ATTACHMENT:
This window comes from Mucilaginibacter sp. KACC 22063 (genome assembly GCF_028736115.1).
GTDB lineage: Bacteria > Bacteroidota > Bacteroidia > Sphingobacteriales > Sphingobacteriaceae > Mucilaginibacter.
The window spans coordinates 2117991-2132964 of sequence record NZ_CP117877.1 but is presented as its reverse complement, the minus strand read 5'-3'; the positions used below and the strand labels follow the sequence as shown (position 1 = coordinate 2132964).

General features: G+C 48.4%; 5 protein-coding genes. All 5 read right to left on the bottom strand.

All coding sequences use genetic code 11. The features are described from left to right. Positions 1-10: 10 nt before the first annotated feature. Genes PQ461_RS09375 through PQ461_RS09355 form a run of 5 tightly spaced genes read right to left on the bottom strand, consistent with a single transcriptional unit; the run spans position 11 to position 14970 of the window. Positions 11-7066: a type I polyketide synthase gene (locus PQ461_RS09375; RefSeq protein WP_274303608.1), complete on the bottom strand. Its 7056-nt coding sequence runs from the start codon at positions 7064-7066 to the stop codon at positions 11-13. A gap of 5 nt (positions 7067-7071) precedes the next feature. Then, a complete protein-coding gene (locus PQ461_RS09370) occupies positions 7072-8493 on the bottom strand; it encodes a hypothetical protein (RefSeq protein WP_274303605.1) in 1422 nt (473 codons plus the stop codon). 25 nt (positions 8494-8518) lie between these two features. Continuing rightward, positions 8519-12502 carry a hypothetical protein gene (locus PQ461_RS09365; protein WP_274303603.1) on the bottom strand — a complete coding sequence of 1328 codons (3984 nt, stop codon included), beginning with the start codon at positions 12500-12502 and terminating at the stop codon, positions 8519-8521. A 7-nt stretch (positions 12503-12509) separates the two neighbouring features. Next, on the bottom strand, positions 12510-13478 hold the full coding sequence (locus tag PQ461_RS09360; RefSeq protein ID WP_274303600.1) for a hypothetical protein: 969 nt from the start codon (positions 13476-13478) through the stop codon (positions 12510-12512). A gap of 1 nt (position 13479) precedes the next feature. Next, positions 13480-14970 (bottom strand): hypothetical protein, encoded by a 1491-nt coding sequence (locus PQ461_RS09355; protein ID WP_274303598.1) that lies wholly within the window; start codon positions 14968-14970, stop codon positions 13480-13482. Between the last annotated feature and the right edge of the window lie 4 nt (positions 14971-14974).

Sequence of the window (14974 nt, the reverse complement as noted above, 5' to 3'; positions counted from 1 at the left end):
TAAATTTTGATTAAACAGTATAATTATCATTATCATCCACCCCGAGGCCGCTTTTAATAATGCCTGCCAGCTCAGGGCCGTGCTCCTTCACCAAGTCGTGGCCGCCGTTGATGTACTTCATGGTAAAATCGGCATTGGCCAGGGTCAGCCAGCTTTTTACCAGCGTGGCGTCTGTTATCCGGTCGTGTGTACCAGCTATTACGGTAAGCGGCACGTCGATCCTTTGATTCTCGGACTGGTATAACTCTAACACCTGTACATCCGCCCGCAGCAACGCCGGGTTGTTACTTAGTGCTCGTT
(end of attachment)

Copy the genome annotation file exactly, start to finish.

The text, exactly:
This window comes from Mucilaginibacter sp. KACC 22063 (genome assembly GCF_028736115.1).
GTDB lineage: Bacteria > Bacteroidota > Bacteroidia > Sphingobacteriales > Sphingobacteriaceae > Mucilaginibacter.
The window spans coordinates 2117991-2132964 of sequence record NZ_CP117877.1 but is presented as its reverse complement, the minus strand read 5'-3'; the positions used below and the strand labels follow the sequence as shown (position 1 = coordinate 2132964).

General features: G+C 48.4%; 5 protein-coding genes. All 5 read right to left on the bottom strand.

All coding sequences use genetic code 11. The features are described from left to right. Positions 1-10: 10 nt before the first annotated feature. Genes PQ461_RS09375 through PQ461_RS09355 form a run of 5 tightly spaced genes read right to left on the bottom strand, consistent with a single transcriptional unit; the run spans position 11 to position 14970 of the window. Positions 11-7066: a type I polyketide synthase gene (locus PQ461_RS09375; RefSeq protein WP_274303608.1), complete on the bottom strand. Its 7056-nt coding sequence runs from the start codon at positions 7064-7066 to the stop codon at positions 11-13. A gap of 5 nt (positions 7067-7071) precedes the next feature. Then, a complete protein-coding gene (locus PQ461_RS09370) occupies positions 7072-8493 on the bottom strand; it encodes a hypothetical protein (RefSeq protein WP_274303605.1) in 1422 nt (473 codons plus the stop codon). 25 nt (positions 8494-8518) lie between these two features. Continuing rightward, positions 8519-12502 carry a hypothetical protein gene (locus PQ461_RS09365; protein WP_274303603.1) on the bottom strand — a complete coding sequence of 1328 codons (3984 nt, stop codon included), beginning with the start codon at positions 12500-12502 and terminating at the stop codon, positions 8519-8521. A 7-nt stretch (positions 12503-12509) separates the two neighbouring features. Next, on the bottom strand, positions 12510-13478 hold the full coding sequence (locus tag PQ461_RS09360; RefSeq protein ID WP_274303600.1) for a hypothetical protein: 969 nt from the start codon (positions 13476-13478) through the stop codon (positions 12510-12512). A gap of 1 nt (position 13479) precedes the next feature. Next, positions 13480-14970 (bottom strand): hypothetical protein, encoded by a 1491-nt coding sequence (locus PQ461_RS09355; protein ID WP_274303598.1) that lies wholly within the window; start codon positions 14968-14970, stop codon positions 13480-13482. Between the last annotated feature and the right edge of the window lie 4 nt (positions 14971-14974).

Sequence of the window (14974 nt, the reverse complement as noted above, 5' to 3'; positions counted from 1 at the left end):
TAAATTTTGATTAAACAGTATAATTATCATTATCATCCACCCCGAGGCCGCTTTTAATAATGCCTGCCAGCTCAGGGCCGTGCTCCTTCACCAAGTCGTGGCCGCCGTTGATGTACTTCATGGTAAAATCGGCATTGGCCAGGGTCAGCCAGCTTTTTACCAGCGTGGCGTCTGTTATCCGGTCGTGTGTACCAGCTATTACGGTAAGCGGCACGTCGATCCTTTGATTCTCGGACTGGTATAACTCTAACACCTGTACATCCGCCCGCAGCAACGCCGGGTTGTTACTTAGTGCTCGTT